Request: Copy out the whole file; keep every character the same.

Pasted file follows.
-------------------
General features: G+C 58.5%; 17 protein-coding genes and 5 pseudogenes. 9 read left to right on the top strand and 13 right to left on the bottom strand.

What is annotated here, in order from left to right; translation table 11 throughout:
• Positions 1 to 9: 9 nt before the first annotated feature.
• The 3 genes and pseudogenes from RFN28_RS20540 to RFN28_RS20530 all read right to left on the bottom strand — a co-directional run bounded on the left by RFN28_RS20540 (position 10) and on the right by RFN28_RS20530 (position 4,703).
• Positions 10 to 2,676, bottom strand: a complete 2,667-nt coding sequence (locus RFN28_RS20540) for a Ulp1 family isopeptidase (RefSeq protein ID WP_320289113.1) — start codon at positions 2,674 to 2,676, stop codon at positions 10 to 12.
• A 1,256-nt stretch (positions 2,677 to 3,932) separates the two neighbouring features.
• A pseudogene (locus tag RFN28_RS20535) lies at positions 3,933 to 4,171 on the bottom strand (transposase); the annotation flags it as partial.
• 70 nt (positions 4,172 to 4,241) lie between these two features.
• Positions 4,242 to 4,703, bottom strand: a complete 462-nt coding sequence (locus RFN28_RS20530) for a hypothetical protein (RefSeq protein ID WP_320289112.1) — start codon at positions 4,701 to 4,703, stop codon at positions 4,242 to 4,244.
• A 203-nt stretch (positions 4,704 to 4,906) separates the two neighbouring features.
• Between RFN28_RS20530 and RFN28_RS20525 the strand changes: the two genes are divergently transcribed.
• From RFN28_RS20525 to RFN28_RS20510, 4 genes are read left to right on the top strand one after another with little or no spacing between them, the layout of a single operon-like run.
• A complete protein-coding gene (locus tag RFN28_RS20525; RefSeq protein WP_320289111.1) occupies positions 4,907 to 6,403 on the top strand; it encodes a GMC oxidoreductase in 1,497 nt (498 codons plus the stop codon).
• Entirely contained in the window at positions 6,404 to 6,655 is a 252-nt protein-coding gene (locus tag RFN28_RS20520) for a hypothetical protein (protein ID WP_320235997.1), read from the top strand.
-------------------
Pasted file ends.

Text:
General features: G+C 58.5%; 17 protein-coding genes and 5 pseudogenes. 9 read left to right on the top strand and 13 right to left on the bottom strand.

What is annotated here, in order from left to right; translation table 11 throughout:
• Positions 1 to 9: 9 nt before the first annotated feature.
• The 3 genes and pseudogenes from RFN28_RS20540 to RFN28_RS20530 all read right to left on the bottom strand — a co-directional run bounded on the left by RFN28_RS20540 (position 10) and on the right by RFN28_RS20530 (position 4,703).
• Positions 10 to 2,676, bottom strand: a complete 2,667-nt coding sequence (locus RFN28_RS20540) for a Ulp1 family isopeptidase (RefSeq protein ID WP_320289113.1) — start codon at positions 2,674 to 2,676, stop codon at positions 10 to 12.
• A 1,256-nt stretch (positions 2,677 to 3,932) separates the two neighbouring features.
• A pseudogene (locus tag RFN28_RS20535) lies at positions 3,933 to 4,171 on the bottom strand (transposase); the annotation flags it as partial.
• 70 nt (positions 4,172 to 4,241) lie between these two features.
• Positions 4,242 to 4,703, bottom strand: a complete 462-nt coding sequence (locus RFN28_RS20530) for a hypothetical protein (RefSeq protein ID WP_320289112.1) — start codon at positions 4,701 to 4,703, stop codon at positions 4,242 to 4,244.
• A 203-nt stretch (positions 4,704 to 4,906) separates the two neighbouring features.
• Between RFN28_RS20530 and RFN28_RS20525 the strand changes: the two genes are divergently transcribed.
• From RFN28_RS20525 to RFN28_RS20510, 4 genes are read left to right on the top strand one after another with little or no spacing between them, the layout of a single operon-like run.
• A complete protein-coding gene (locus tag RFN28_RS20525; RefSeq protein WP_320289111.1) occupies positions 4,907 to 6,403 on the top strand; it encodes a GMC oxidoreductase in 1,497 nt (498 codons plus the stop codon).
• Entirely contained in the window at positions 6,404 to 6,655 is a 252-nt protein-coding gene (locus tag RFN28_RS20520) for a hypothetical protein (protein ID WP_320235997.1), read from the top strand.